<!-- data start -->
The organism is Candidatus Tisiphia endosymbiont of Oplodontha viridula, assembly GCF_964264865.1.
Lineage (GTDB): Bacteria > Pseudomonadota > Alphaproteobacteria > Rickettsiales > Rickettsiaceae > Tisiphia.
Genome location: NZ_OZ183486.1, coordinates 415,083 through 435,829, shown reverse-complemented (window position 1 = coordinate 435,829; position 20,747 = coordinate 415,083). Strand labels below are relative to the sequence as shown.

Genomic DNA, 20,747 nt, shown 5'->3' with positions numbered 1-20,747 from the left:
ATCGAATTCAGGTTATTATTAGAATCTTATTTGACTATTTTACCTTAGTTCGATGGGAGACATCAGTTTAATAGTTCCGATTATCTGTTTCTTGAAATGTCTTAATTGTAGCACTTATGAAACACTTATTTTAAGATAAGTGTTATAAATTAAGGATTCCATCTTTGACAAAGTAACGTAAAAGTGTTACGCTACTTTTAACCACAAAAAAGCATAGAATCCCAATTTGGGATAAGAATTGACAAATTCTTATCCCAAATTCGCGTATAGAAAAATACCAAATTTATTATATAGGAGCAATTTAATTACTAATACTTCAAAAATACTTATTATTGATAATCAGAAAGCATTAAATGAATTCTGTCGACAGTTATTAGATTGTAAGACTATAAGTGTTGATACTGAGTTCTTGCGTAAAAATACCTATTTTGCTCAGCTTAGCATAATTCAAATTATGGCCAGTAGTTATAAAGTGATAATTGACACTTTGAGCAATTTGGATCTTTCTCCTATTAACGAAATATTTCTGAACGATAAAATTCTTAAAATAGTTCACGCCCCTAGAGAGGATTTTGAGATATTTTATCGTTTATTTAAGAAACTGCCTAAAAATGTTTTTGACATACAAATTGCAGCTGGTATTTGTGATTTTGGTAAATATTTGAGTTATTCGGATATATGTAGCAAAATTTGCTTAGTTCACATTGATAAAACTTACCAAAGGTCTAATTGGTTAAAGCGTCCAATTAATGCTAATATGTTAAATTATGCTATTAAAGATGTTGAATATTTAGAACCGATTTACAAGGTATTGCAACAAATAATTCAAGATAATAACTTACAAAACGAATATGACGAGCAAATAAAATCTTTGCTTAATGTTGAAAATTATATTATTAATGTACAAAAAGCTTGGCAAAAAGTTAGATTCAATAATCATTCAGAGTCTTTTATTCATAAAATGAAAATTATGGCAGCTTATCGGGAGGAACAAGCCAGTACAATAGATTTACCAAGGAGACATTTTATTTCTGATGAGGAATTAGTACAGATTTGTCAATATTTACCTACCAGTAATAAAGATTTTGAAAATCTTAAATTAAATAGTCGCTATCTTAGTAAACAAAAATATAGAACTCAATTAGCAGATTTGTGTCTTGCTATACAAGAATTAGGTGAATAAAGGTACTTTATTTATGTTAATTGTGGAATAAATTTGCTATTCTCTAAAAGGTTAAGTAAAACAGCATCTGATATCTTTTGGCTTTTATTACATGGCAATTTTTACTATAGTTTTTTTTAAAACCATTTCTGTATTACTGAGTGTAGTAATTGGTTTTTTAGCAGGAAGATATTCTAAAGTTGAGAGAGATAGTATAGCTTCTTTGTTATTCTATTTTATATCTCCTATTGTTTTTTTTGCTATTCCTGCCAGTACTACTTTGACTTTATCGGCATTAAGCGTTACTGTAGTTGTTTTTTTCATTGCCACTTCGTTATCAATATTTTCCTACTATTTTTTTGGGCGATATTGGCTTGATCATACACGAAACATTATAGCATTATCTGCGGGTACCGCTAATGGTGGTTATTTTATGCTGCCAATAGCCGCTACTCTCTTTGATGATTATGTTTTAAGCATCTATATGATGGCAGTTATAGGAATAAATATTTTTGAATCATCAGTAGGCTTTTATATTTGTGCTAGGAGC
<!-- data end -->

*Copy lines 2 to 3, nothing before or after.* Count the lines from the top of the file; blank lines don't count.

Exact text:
Lineage (GTDB): Bacteria > Pseudomonadota > Alphaproteobacteria > Rickettsiales > Rickettsiaceae > Tisiphia.
Genome location: NZ_OZ183486.1, coordinates 415,083 through 435,829, shown reverse-complemented (window position 1 = coordinate 435,829; position 20,747 = coordinate 415,083). Strand labels below are relative to the sequence as shown.